In an interesting article on Medscape.com, “Have We Missed the Hidden Cause of Medical Overuse,” the author raises a provocative issue about medical overuse. He cites the story of when a mother kisses the scrape of a toddler, “No healing takes place, yet both parties appreciate the ritual.” Continuing, he states, “The ritual shows how we might be programmed to both seek and offer healthcare even when it isn’t medically useful.” He believes this is “Conspicuous Caring”.
The provocative conclusion is that healthcare isn’t just about health; it’s also a grand signaling exercise called conspicuous caring. If healthcare was only a transaction about getting well, you would expect patients to pay for (and doctors to prescribe) only treatments in which benefits exceed costs. Conspicuous caring provides an alternative explanation for demand that leads to consumption that exceeds the point of value. And in modern medicine, demand resulting from conspicuous caring can be masked by the real healing that often occurs.
– John Mandrola M.D.
The thesis of the article is when providers appeared to be doing something that will be perceived as helping the patient, this conspicuous caring provides the public with a tangible signal of medical quality. The article’s primary focus is the evaluation of a book The Elephant in the Brain: Hidden Motives in Everyday Life by Kevin Simler and Robin Hanson and how our thought processes impact on healthcare delivery.
The question that arises from this discussion of Conspicuous Caring is – If this is written into our DNA, how do we make it a constructive force in healthcare delivery? When doctors prescribe tests, procedures and prescriptions to simply satisfy our need to perceive them as caring, the articles author argues this is what leads to medical overuse and the high cost of care in the United States. On the other hand, it may well indicate that our providers are losing the ability to communicate with us in a meaningful way that expresses a caring professional.
I spoke to a retired healthcare professional recently who indicated he had seen his cardiologist and he felt the doctor had focused totally on the data available on his computer and never had an empathetic interaction with him as a patient. This lack of conspicuous caring motivated this knowledgeable retired healthcare professional in his 80s to seek out a second opinion. What this real life interaction teaches us is there is much more to the healing process then the technology driven data points that are available to professionals.
Today, the need to exhibit empathy, concern and understanding is very important to the recipient of care.
In another instance I watched the interaction between a hospitalist and patient. The hospitalist never took his eyes off of the computer as if it were the one requiring treatment. If we define Conspicuous Caring as our professionals providing empathy, compassion, and concern, we might achieve the ultimate by reducing the cost of healthcare and creating real patient satisfaction.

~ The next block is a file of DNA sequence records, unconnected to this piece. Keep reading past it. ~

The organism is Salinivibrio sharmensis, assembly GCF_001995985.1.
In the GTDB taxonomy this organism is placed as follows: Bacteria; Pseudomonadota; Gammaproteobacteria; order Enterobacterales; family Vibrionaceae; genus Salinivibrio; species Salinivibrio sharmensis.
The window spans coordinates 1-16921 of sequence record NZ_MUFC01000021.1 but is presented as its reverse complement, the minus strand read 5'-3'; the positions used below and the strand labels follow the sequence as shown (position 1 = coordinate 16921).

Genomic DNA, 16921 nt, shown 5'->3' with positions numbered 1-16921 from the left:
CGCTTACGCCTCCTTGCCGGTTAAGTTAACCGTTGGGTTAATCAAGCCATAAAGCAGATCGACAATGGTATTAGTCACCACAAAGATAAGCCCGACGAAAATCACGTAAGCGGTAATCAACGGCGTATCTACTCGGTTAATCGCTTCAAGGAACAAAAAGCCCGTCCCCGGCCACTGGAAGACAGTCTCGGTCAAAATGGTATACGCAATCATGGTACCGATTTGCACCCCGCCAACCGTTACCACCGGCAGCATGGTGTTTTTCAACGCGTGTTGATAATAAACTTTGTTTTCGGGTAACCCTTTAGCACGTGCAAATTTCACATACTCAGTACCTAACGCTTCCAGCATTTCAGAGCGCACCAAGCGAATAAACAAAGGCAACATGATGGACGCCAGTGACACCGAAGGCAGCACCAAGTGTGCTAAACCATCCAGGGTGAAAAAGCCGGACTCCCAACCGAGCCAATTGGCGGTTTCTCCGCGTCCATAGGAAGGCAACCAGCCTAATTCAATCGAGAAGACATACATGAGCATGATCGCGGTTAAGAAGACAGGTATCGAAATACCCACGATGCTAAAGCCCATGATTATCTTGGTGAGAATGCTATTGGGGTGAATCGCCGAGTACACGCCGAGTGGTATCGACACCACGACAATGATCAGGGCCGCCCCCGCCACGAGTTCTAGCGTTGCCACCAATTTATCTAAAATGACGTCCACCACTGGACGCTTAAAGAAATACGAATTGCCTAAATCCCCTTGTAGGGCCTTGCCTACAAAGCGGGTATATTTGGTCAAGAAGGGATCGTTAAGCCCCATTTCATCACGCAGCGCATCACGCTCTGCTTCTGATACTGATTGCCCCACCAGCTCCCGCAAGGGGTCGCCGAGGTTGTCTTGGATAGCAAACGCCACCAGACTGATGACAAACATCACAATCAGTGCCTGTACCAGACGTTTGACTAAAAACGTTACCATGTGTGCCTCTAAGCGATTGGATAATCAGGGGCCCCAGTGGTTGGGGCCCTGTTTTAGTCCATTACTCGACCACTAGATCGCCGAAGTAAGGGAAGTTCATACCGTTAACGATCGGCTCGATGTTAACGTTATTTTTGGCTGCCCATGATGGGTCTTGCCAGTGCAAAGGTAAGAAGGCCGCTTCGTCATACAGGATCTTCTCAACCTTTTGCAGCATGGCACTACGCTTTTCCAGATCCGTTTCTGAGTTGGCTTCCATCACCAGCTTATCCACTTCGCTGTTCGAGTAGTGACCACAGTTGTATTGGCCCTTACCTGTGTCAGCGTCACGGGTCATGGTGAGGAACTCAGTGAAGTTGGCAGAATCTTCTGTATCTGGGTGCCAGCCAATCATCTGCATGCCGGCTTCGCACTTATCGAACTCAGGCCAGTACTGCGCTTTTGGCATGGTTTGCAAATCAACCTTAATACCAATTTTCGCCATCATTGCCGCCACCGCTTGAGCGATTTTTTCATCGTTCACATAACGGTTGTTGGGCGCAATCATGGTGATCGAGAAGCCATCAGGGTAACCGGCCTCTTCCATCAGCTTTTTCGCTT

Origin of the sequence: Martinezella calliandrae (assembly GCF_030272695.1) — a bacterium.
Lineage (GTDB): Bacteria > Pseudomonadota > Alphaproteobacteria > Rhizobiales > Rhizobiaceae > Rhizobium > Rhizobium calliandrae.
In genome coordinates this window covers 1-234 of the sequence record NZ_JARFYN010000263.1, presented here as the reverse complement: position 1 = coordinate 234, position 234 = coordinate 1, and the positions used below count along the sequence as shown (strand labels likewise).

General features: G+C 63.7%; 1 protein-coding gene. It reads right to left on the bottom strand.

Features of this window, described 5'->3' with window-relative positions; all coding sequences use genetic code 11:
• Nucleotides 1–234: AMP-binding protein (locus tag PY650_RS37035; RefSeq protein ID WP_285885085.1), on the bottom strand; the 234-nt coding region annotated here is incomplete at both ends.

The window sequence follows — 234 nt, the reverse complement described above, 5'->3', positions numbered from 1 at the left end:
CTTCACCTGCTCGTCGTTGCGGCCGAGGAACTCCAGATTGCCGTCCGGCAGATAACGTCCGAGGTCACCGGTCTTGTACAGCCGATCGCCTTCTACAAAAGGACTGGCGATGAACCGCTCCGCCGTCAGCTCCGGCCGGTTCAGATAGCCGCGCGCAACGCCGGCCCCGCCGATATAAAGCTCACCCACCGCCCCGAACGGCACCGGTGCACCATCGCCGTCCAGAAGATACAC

The patients in our healthcare system are beginning to feel like a commodity in a highly mechanized, technology driven system. Their primary care physician no longer makes rounds at the hospital to check on their progress; the patients are visited by the hospitalist who is employed to accelerate the patients’ discharges from the facility and are strangers to the patients. It is no wonder, in this process, why people seeking out healthcare feel estranged.
The physicians, in their defense, are under increasing pressure to see more patients and have reduced amounts of time to really engage in the process of caring. As a result, they turn to Conspicuous Caring through the writing of prescriptions for lab tests and diagnostic tests to give their patients the appearance of being engaged in their care. There have been studies made that indicate as physician’s face increasingly fatigues as the day goes on, the physician is more inclined to order additional diagnostics because the coping and decision-making processes for them have broken down.
The driving force for the creation of Curus was an increased understanding that the discerning healthcare consumer needs the expertise, sensitivity and a caring voice to help navigate through the healthcare process. The idea that we receive more attention and empathy from our wealth managers than from our healthcare providers became a compelling reason to create Curus to be that advisor, and empathetic voice – providing both direction and comfort for our members. Our tagline, “Because health is the greatest wealth there is,” reflects our commitment to protect your most invaluable asset, your well-being.
We need to place caring as one of the highest priorities in the delivery of healthcare. If we achieve this we will substantially reduce Conspicuous Caring.